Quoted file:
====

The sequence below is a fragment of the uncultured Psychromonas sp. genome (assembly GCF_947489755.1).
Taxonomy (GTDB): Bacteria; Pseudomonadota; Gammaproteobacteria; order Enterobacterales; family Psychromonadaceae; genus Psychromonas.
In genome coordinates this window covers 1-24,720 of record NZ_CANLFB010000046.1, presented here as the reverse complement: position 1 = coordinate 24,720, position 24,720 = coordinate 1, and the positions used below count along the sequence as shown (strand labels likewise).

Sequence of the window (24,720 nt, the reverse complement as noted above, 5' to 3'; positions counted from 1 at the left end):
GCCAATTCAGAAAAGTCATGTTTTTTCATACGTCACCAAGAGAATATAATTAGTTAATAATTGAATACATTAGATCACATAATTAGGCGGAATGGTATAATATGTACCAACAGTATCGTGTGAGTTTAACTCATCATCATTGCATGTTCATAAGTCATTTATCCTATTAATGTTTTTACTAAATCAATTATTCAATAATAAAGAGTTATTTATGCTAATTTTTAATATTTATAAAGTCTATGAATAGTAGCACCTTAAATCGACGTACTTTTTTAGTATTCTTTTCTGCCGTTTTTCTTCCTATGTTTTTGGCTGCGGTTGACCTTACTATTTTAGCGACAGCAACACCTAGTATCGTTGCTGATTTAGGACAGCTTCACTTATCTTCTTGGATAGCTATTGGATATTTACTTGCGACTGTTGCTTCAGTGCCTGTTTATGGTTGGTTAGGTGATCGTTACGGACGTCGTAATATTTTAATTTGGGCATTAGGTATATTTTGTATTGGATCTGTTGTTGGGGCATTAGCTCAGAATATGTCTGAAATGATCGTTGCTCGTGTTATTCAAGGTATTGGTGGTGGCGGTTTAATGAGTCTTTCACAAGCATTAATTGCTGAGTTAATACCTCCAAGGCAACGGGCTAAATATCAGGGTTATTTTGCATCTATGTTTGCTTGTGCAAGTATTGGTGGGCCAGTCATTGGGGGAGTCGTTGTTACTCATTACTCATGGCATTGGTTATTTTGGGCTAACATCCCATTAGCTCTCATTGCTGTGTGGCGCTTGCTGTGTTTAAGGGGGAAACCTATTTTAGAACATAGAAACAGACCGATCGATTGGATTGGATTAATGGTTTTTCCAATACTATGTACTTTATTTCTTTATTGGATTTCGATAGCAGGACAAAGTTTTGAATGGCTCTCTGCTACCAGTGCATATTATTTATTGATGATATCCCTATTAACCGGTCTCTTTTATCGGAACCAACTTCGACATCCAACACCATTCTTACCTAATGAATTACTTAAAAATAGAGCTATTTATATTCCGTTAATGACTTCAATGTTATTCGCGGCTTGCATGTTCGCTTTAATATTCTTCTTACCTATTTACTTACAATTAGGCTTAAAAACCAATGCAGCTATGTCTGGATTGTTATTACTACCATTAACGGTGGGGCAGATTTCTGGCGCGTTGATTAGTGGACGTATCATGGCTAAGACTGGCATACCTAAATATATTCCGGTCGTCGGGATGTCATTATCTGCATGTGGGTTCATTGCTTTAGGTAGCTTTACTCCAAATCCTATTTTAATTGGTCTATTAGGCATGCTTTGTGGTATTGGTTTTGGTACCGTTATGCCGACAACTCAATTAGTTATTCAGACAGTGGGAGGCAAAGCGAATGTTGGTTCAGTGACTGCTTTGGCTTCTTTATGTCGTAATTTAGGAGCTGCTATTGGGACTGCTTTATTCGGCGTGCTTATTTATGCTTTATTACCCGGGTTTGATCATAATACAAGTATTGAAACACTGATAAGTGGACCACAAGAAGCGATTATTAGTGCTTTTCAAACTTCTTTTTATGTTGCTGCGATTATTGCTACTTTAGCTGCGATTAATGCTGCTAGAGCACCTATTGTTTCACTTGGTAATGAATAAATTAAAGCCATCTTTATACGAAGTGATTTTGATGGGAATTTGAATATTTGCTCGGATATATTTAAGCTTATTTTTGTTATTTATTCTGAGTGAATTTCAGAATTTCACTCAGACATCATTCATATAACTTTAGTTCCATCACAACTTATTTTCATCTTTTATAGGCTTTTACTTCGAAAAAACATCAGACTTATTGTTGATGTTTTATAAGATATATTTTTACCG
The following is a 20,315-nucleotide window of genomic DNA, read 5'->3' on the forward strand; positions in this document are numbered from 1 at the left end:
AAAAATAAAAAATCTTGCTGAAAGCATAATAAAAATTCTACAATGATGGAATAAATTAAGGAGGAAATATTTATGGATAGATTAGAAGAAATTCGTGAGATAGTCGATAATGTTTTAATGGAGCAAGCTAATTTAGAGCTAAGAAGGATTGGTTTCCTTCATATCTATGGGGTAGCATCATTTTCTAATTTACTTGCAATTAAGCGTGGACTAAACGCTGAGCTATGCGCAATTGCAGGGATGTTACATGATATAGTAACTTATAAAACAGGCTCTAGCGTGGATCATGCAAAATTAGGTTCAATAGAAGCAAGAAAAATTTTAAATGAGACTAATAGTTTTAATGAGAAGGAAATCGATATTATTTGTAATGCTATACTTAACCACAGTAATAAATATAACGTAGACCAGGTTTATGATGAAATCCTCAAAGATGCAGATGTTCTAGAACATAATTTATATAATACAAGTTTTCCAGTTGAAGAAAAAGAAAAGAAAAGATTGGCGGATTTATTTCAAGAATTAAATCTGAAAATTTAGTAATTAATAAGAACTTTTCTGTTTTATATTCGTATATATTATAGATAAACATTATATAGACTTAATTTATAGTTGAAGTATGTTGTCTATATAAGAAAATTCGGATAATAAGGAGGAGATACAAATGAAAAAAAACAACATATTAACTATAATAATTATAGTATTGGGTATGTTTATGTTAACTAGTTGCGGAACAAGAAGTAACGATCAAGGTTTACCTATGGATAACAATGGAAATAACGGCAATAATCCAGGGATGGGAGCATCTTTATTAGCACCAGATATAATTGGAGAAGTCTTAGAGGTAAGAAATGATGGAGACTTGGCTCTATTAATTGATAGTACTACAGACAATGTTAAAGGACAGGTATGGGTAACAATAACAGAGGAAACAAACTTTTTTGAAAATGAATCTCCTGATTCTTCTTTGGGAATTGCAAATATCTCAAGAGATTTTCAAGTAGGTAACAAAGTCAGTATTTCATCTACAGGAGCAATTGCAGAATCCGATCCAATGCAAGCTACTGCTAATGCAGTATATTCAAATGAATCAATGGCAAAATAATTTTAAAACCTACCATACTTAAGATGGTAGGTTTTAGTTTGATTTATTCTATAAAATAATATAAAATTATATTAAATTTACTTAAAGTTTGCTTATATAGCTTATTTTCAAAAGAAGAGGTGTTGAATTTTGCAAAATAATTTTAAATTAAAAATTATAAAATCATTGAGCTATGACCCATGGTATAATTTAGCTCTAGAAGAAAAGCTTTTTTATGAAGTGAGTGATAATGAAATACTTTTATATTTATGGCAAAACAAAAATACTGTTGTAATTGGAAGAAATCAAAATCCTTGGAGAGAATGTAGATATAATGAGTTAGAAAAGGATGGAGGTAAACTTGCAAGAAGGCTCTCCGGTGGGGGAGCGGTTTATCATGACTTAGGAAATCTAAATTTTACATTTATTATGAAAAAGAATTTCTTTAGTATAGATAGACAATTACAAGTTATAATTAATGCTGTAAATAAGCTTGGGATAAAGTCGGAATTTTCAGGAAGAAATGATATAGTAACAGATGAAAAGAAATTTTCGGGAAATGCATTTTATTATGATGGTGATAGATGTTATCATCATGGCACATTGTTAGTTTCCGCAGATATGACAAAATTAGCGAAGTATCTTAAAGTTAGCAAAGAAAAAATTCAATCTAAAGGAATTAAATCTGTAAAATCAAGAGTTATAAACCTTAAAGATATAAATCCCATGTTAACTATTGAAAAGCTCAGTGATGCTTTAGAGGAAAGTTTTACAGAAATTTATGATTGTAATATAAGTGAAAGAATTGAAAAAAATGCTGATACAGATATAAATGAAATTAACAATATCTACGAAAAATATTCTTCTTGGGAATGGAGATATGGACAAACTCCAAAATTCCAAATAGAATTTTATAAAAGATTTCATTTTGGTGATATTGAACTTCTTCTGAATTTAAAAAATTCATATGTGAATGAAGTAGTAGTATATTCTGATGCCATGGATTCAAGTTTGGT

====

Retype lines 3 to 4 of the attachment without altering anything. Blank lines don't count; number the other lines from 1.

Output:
In genome coordinates this window covers 1-24,720 of record NZ_CANLFB010000046.1, presented here as the reverse complement: position 1 = coordinate 24,720, position 24,720 = coordinate 1, and the positions used below count along the sequence as shown (strand labels likewise).

Sequence of the window (24,720 nt, the reverse complement as noted above, 5' to 3'; positions counted from 1 at the left end):